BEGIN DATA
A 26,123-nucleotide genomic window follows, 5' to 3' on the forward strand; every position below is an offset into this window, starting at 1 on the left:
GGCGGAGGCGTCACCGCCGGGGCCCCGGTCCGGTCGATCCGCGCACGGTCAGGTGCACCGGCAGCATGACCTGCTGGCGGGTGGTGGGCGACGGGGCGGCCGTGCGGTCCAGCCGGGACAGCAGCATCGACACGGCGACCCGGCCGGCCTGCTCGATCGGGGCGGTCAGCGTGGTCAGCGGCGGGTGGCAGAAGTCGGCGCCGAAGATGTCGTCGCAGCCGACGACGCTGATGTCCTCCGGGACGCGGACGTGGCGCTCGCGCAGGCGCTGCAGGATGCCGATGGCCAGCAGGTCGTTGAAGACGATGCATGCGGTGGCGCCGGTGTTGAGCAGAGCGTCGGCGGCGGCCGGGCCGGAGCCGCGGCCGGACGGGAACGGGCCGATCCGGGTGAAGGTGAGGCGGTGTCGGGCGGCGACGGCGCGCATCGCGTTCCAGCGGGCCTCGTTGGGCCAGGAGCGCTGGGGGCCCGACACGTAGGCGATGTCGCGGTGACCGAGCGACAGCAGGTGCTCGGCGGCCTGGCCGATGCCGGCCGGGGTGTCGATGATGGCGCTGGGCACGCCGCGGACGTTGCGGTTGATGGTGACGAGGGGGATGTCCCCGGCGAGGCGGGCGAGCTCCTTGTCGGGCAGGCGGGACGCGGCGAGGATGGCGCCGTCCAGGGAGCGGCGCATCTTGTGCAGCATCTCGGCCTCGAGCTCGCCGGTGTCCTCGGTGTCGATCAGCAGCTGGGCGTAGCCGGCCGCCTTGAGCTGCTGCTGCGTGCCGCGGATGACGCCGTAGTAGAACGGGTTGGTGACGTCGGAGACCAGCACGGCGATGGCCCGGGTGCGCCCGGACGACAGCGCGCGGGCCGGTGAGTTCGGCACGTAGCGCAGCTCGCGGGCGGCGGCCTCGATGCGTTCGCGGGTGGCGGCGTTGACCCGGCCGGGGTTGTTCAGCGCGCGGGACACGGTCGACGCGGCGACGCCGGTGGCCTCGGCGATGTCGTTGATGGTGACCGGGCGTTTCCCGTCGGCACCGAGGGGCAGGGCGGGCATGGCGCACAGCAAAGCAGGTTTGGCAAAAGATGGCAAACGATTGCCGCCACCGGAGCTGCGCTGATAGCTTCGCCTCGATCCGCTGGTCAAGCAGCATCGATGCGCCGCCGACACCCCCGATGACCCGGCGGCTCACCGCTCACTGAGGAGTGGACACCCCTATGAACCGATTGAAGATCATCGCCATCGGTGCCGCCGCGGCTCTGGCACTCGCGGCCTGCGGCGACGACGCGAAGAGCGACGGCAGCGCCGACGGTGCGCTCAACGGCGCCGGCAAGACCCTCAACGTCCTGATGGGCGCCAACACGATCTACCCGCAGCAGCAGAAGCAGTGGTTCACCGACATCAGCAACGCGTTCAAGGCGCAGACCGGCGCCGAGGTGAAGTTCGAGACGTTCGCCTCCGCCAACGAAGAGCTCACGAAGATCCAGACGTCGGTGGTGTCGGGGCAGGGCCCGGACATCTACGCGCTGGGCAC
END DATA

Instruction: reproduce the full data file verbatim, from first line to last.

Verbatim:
A 26,123-nucleotide genomic window follows, 5' to 3' on the forward strand; every position below is an offset into this window, starting at 1 on the left:
GGCGGAGGCGTCACCGCCGGGGCCCCGGTCCGGTCGATCCGCGCACGGTCAGGTGCACCGGCAGCATGACCTGCTGGCGGGTGGTGGGCGACGGGGCGGCCGTGCGGTCCAGCCGGGACAGCAGCATCGACACGGCGACCCGGCCGGCCTGCTCGATCGGGGCGGTCAGCGTGGTCAGCGGCGGGTGGCAGAAGTCGGCGCCGAAGATGTCGTCGCAGCCGACGACGCTGATGTCCTCCGGGACGCGGACGTGGCGCTCGCGCAGGCGCTGCAGGATGCCGATGGCCAGCAGGTCGTTGAAGACGATGCATGCGGTGGCGCCGGTGTTGAGCAGAGCGTCGGCGGCGGCCGGGCCGGAGCCGCGGCCGGACGGGAACGGGCCGATCCGGGTGAAGGTGAGGCGGTGTCGGGCGGCGACGGCGCGCATCGCGTTCCAGCGGGCCTCGTTGGGCCAGGAGCGCTGGGGGCCCGACACGTAGGCGATGTCGCGGTGACCGAGCGACAGCAGGTGCTCGGCGGCCTGGCCGATGCCGGCCGGGGTGTCGATGATGGCGCTGGGCACGCCGCGGACGTTGCGGTTGATGGTGACGAGGGGGATGTCCCCGGCGAGGCGGGCGAGCTCCTTGTCGGGCAGGCGGGACGCGGCGAGGATGGCGCCGTCCAGGGAGCGGCGCATCTTGTGCAGCATCTCGGCCTCGAGCTCGCCGGTGTCCTCGGTGTCGATCAGCAGCTGGGCGTAGCCGGCCGCCTTGAGCTGCTGCTGCGTGCCGCGGATGACGCCGTAGTAGAACGGGTTGGTGACGTCGGAGACCAGCACGGCGATGGCCCGGGTGCGCCCGGACGACAGCGCGCGGGCCGGTGAGTTCGGCACGTAGCGCAGCTCGCGGGCGGCGGCCTCGATGCGTTCGCGGGTGGCGGCGTTGACCCGGCCGGGGTTGTTCAGCGCGCGGGACACGGTCGACGCGGCGACGCCGGTGGCCTCGGCGATGTCGTTGATGGTGACCGGGCGTTTCCCGTCGGCACCGAGGGGCAGGGCGGGCATGGCGCACAGCAAAGCAGGTTTGGCAAAAGATGGCAAACGATTGCCGCCACCGGAGCTGCGCTGATAGCTTCGCCTCGATCCGCTGGTCAAGCAGCATCGATGCGCCGCCGACACCCCCGATGACCCGGCGGCTCACCGCTCACTGAGGAGTGGACACCCCTATGAACCGATTGAAGATCATCGCCATCGGTGCCGCCGCGGCTCTGGCACTCGCGGCCTGCGGCGACGACGCGAAGAGCGACGGCAGCGCCGACGGTGCGCTCAACGGCGCCGGCAAGACCCTCAACGTCCTGATGGGCGCCAACACGATCTACCCGCAGCAGCAGAAGCAGTGGTTCACCGACATCAGCAACGCGTTCAAGGCGCAGACCGGCGCCGAGGTGAAGTTCGAGACGTTCGCCTCCGCCAACGAAGAGCTCACGAAGATCCAGACGTCGGTGGTGTCGGGGCAGGGCCCGGACATCTACGCGCTGGGCAC